Dark skinned girls, you are beautiful!

Across Cultures, darker people suffer most, why?

-Andre 3000

image courtesy of face2faceAfrica via Black Culture Tumblr

Dark skinned girls and media representation

We’ve all grown up with standards of beauty that were difficult to live up to. For dark skinned girls, the standards were impossible to meet. 

As a teenager, my favourite tv shows starred tall, slim, white women with perfect proportions. The magazines I saved up for were saturated with models that had slim noses and straight hair (i.e features that were uncommon to black women, coincidence?)

We all remember the good ol’ tumblr days, wherein mixed race girls became ‘tumblr famous’, gained large followings and landed American Apparel ads for their superior beauty. 

During this same period, I recall the cringy trend where men (including men of color) would make fun women with dark skin and akin them to zoo animals. In fact, several celebrity men have since been exposed for old tweets that express their disdain for darker skinned women. All in all, while taste and preference is acceptable, dehumanising a woman because of her skin tone is not!

Efforts to empower dark skinned women

In recent years, we have witnessed some efforts to remedy this heinous, colorist trend. In an effort to appease women of color, studios and networks have committed to casting token black girls in tv shows as well as producing one or two films with a fully POC cast. Long gone are the days where films or tv shows with a fully white cast would be acceptable (ahem f.r.i.e.n.d.s!). 

While this effort is somewhat commendable, women of color , especially those of darker skin are not quota fillers. They are headliners,stars, and ‘name-on-the-marquee’ type of chicks. 

Prevailing colorism

In the midst of the era of political correctness and faux representation, colorism still manages to rear its ugly head in subtle ways. One only has to scroll down the page of their favorite online shopping store to notice that a certain kind of body type and skin tone is represented by the models. If you are looking for more evidence of this injustice, look no further than whatever season of love island is currently on air.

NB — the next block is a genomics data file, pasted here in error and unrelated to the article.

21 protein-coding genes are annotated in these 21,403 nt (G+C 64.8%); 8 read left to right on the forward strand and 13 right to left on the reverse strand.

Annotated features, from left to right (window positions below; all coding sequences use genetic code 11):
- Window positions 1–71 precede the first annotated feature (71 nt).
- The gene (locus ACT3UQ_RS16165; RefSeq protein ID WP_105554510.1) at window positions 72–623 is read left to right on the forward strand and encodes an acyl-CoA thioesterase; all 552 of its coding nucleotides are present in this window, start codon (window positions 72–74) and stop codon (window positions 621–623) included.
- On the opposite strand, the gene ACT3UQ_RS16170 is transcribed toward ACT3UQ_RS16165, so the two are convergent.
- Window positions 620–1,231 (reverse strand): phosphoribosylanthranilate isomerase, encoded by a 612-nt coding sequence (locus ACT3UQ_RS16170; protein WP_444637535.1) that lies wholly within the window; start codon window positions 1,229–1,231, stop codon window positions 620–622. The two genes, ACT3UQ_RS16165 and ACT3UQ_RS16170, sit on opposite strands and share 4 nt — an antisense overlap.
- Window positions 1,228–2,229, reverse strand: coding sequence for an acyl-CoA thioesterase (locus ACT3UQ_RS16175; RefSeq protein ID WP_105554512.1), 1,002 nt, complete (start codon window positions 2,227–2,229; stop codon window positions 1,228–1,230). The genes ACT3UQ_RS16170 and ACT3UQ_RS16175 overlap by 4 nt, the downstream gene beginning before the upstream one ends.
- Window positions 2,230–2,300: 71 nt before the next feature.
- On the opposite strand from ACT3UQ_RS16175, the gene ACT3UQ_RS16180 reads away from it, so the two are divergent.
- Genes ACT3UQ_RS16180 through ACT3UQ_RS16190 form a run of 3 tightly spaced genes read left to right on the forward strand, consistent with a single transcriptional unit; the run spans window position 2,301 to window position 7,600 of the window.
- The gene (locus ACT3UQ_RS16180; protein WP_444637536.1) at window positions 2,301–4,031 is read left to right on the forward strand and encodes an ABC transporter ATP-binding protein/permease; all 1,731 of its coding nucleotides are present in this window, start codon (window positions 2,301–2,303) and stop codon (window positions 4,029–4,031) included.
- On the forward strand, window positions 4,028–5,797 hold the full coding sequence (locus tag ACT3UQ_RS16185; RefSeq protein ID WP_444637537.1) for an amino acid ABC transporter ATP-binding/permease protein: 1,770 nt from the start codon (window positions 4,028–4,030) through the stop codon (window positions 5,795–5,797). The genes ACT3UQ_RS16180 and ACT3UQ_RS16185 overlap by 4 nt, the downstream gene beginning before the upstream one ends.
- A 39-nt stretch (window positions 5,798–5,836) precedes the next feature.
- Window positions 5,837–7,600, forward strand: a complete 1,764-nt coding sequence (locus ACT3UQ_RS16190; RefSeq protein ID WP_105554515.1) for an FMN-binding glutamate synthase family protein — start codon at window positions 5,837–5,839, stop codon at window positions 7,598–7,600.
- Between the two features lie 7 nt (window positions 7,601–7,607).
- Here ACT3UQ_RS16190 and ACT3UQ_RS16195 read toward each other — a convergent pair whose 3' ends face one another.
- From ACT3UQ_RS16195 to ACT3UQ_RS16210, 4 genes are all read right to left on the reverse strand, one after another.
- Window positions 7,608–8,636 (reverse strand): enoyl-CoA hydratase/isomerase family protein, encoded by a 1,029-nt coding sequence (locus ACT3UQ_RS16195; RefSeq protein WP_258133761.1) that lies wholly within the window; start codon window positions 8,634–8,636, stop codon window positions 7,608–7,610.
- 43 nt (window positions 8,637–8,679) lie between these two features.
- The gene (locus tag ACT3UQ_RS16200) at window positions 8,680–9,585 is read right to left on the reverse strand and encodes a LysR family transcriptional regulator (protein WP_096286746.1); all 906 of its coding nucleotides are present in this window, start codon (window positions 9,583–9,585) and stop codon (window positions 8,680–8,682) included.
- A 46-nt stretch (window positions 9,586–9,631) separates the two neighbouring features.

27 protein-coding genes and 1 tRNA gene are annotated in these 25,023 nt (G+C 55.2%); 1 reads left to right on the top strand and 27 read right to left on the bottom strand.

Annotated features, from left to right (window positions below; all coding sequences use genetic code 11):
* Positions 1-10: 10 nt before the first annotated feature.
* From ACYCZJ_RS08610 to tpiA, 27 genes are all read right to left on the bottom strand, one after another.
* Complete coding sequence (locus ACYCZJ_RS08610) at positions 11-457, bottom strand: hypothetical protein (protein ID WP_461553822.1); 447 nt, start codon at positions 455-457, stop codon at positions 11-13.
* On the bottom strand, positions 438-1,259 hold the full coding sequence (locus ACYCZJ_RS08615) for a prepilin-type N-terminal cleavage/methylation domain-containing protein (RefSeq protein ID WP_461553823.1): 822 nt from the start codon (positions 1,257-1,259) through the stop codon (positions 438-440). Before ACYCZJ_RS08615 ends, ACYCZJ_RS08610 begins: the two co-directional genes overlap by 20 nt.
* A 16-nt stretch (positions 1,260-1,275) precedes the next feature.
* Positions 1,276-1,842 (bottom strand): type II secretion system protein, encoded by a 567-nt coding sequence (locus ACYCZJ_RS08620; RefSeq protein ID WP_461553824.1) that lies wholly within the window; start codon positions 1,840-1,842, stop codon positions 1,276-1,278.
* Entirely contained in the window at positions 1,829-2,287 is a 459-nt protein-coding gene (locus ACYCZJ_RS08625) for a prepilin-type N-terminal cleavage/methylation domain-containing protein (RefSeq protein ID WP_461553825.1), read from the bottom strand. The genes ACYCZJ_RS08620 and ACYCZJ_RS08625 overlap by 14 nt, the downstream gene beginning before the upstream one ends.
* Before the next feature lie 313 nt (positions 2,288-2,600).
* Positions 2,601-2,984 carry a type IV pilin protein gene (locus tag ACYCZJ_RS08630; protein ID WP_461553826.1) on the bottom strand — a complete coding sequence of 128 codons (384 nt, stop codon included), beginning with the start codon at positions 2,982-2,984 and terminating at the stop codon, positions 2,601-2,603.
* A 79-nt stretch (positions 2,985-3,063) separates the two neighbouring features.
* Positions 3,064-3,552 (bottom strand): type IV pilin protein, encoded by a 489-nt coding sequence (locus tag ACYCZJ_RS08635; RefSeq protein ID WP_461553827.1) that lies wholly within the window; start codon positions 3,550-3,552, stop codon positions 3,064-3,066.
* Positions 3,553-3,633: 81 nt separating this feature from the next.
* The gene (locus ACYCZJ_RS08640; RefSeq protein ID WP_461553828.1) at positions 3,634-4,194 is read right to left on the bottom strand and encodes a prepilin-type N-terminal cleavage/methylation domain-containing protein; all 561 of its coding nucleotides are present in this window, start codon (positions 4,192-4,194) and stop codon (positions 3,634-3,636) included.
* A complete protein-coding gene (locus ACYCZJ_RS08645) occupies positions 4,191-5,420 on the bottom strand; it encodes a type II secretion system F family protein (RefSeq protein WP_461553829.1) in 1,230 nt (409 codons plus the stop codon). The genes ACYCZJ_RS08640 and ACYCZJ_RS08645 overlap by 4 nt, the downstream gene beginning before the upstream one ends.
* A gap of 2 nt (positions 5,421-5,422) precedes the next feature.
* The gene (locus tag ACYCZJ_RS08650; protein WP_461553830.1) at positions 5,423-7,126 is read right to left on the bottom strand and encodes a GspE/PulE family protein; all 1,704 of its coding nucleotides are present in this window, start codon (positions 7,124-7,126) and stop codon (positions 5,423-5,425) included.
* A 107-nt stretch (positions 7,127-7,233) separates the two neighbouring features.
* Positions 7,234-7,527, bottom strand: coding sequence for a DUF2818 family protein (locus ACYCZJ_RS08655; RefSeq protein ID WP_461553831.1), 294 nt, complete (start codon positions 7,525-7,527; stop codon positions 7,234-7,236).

That being said, colorism is not relegated to the Western world. In Africa, women of lighter skin are seen as more desirable; this has sparked a trend of skin bleaching and hair extensions. In places such as India, people of darker skin are assigned to a lower caste and treated as such. 

So what is the cause of all this? Coloniaism? Slavery? European control of media/narratives, association of  lighter skin with money and power? All of the above? 

Ways forward

This is an important query but I am more interested in where we should go from here. What role does each of us have in examining our biases and unlearning, problematic eurocentric standards? 

I believe that change starts with us.

Lets take it all the way micro; within familiy units, parents should make sure that their dark skinned daughters know the history and beauty of their heritage. Instead of waiting for the media to catch up, we should see the lack of adequate representation in the media as an opportunity to open up important converations with our nieces and younger sisters. 

As a society, we should pour our money and support into ventures that uplift women of color (in a genuine manner). 

As for the media, women of all shades must be equally represented. I would kill to see more complex, well written women of color on my TV screen. There is more to us than the constant tropes that they try to shove down our throats. 

Indeed, there is still some way to go but in the interim dark skin girls, please remember this: you are beautiful. 

About the Author

Amy Oloo completed her master’s in International Affairs at the American University of Paris and has a keen interest in issues that pertain to intersectional feminism. 

Blog posts by this author:

Women in Sports: Lessons from the Women’s World Cup

The Sudan Massacre: Patterns of oversight in the Media

Women and the peace process

Women in conflict: untold narratives in the media

Mental illness and violence against women 

Erasure of Black women in the fourth feminist wave